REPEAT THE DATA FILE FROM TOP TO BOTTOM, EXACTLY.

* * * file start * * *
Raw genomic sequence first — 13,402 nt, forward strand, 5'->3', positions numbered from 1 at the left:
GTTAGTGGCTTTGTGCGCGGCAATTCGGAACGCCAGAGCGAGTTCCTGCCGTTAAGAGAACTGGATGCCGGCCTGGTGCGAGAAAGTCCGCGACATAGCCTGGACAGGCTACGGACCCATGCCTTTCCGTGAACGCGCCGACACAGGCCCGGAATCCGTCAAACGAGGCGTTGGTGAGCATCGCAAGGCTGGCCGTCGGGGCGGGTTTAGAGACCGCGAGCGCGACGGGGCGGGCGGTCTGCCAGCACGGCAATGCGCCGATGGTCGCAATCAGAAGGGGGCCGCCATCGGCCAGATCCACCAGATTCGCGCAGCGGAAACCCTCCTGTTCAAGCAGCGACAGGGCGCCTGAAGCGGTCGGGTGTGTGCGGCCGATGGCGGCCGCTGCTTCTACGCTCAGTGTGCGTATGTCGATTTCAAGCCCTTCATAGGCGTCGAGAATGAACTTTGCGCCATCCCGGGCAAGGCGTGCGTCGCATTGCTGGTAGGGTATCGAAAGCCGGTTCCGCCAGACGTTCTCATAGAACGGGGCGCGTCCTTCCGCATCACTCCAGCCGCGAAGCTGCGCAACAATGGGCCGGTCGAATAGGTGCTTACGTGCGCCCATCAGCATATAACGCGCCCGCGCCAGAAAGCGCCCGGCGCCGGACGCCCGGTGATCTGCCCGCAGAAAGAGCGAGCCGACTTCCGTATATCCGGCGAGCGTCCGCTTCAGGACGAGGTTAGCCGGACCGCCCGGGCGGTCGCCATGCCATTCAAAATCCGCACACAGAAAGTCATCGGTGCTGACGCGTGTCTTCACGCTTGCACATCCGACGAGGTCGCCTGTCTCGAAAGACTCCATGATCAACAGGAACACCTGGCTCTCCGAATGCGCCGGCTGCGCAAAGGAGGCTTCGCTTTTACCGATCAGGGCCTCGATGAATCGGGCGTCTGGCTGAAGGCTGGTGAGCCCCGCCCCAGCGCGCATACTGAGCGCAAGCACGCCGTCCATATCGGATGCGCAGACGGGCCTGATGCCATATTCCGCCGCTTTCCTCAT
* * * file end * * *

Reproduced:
Raw genomic sequence first — 13,402 nt, forward strand, 5'->3', positions numbered from 1 at the left:
GTTAGTGGCTTTGTGCGCGGCAATTCGGAACGCCAGAGCGAGTTCCTGCCGTTAAGAGAACTGGATGCCGGCCTGGTGCGAGAAAGTCCGCGACATAGCCTGGACAGGCTACGGACCCATGCCTTTCCGTGAACGCGCCGACACAGGCCCGGAATCCGTCAAACGAGGCGTTGGTGAGCATCGCAAGGCTGGCCGTCGGGGCGGGTTTAGAGACCGCGAGCGCGACGGGGCGGGCGGTCTGCCAGCACGGCAATGCGCCGATGGTCGCAATCAGAAGGGGGCCGCCATCGGCCAGATCCACCAGATTCGCGCAGCGGAAACCCTCCTGTTCAAGCAGCGACAGGGCGCCTGAAGCGGTCGGGTGTGTGCGGCCGATGGCGGCCGCTGCTTCTACGCTCAGTGTGCGTATGTCGATTTCAAGCCCTTCATAGGCGTCGAGAATGAACTTTGCGCCATCCCGGGCAAGGCGTGCGTCGCATTGCTGGTAGGGTATCGAAAGCCGGTTCCGCCAGACGTTCTCATAGAACGGGGCGCGTCCTTCCGCATCACTCCAGCCGCGAAGCTGCGCAACAATGGGCCGGTCGAATAGGTGCTTACGTGCGCCCATCAGCATATAACGCGCCCGCGCCAGAAAGCGCCCGGCGCCGGACGCCCGGTGATCTGCCCGCAGAAAGAGCGAGCCGACTTCCGTATATCCGGCGAGCGTCCGCTTCAGGACGAGGTTAGCCGGACCGCCCGGGCGGTCGCCATGCCATTCAAAATCCGCACACAGAAAGTCATCGGTGCTGACGCGTGTCTTCACGCTTGCACATCCGACGAGGTCGCCTGTCTCGAAAGACTCCATGATCAACAGGAACACCTGGCTCTCCGAATGCGCCGGCTGCGCAAAGGAGGCTTCGCTTTTACCGATCAGGGCCTCGATGAATCGGGCGTCTGGCTGAAGGCTGGTGAGCCCCGCCCCAGCGCGCATACTGAGCGCAAGCACGCCGTCCATATCGGATGCGCAGACGGGCCTGATGCCATATTCCGCCGCTTTCCTCAT